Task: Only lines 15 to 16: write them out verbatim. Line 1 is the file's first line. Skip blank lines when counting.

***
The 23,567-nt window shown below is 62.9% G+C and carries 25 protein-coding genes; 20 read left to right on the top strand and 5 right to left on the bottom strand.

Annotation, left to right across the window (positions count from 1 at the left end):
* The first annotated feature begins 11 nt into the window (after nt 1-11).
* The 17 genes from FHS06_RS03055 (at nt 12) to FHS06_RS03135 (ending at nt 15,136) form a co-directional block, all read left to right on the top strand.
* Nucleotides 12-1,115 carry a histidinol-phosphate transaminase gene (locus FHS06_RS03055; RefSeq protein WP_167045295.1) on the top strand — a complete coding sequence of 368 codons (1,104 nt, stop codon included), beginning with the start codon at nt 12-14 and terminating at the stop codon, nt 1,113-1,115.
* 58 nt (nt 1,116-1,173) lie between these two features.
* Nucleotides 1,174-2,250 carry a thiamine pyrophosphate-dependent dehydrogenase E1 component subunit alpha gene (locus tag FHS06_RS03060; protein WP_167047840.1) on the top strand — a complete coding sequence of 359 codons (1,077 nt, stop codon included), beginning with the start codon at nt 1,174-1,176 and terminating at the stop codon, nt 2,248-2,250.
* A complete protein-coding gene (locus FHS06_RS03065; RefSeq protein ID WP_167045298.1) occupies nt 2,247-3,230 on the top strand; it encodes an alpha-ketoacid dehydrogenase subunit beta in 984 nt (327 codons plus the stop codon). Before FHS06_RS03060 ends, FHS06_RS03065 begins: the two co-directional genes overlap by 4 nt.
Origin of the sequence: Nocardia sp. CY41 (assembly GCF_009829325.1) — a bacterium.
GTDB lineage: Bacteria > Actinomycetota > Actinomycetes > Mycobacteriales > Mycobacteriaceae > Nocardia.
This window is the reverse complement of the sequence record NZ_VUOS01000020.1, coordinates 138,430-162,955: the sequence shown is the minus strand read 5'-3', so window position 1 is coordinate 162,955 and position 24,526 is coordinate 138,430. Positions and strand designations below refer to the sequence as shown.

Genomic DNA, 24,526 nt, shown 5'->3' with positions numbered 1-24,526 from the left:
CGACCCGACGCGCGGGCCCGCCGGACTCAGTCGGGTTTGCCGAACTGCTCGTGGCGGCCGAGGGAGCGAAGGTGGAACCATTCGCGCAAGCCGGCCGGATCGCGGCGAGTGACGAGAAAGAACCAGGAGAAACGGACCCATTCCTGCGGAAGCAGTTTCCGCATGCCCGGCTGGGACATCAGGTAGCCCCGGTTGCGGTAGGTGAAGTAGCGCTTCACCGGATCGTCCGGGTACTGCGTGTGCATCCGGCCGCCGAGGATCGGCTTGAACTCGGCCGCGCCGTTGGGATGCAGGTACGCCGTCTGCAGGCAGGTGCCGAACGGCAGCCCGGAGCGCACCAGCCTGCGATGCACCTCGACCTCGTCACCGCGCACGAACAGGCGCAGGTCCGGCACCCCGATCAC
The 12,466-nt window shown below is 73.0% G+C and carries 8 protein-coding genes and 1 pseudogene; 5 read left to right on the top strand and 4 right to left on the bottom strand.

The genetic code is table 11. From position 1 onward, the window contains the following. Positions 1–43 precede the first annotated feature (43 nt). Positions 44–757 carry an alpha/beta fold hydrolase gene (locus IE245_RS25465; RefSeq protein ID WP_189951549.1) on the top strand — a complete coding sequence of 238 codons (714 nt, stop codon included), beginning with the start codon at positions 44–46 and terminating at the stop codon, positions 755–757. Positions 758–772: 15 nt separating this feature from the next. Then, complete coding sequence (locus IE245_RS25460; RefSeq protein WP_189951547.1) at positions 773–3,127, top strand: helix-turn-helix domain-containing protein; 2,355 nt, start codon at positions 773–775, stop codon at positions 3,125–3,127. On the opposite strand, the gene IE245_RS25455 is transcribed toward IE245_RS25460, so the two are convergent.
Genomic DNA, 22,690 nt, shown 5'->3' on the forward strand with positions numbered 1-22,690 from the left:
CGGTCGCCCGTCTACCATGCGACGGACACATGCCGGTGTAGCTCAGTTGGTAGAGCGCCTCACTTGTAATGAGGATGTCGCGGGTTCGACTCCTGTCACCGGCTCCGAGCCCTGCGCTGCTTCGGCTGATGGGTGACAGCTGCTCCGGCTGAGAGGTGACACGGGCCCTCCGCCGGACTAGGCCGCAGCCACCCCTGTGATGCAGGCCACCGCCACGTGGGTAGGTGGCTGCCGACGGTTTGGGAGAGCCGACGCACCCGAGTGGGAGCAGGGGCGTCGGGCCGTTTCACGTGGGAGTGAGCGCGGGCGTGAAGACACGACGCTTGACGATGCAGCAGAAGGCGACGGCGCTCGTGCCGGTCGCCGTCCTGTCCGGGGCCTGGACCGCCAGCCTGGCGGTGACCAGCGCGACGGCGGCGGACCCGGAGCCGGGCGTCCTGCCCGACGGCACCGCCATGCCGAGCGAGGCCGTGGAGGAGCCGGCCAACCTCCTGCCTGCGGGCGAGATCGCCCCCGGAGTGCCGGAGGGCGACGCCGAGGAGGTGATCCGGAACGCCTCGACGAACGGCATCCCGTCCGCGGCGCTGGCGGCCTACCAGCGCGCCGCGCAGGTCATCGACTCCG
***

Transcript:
The genetic code is table 11. From position 1 onward, the window contains the following. Positions 1–43 precede the first annotated feature (43 nt). Positions 44–757 carry an alpha/beta fold hydrolase gene (locus IE245_RS25465; RefSeq protein ID WP_189951549.1) on the top strand — a complete coding sequence of 238 codons (714 nt, stop codon included), beginning with the start codon at positions 44–46 and terminating at the stop codon, positions 755–757. Positions 758–772: 15 nt separating this feature from the next. Then, complete coding sequence (locus IE245_RS25460; RefSeq protein WP_189951547.1) at positions 773–3,127, top strand: helix-turn-helix domain-containing protein; 2,355 nt, start codon at positions 773–775, stop codon at positions 3,125–3,127. On the opposite strand, the gene IE245_RS25455 is transcribed toward IE245_RS25460, so the two are convergent.
Genomic DNA, 22,690 nt, shown 5'->3' on the forward strand with positions numbered 1-22,690 from the left: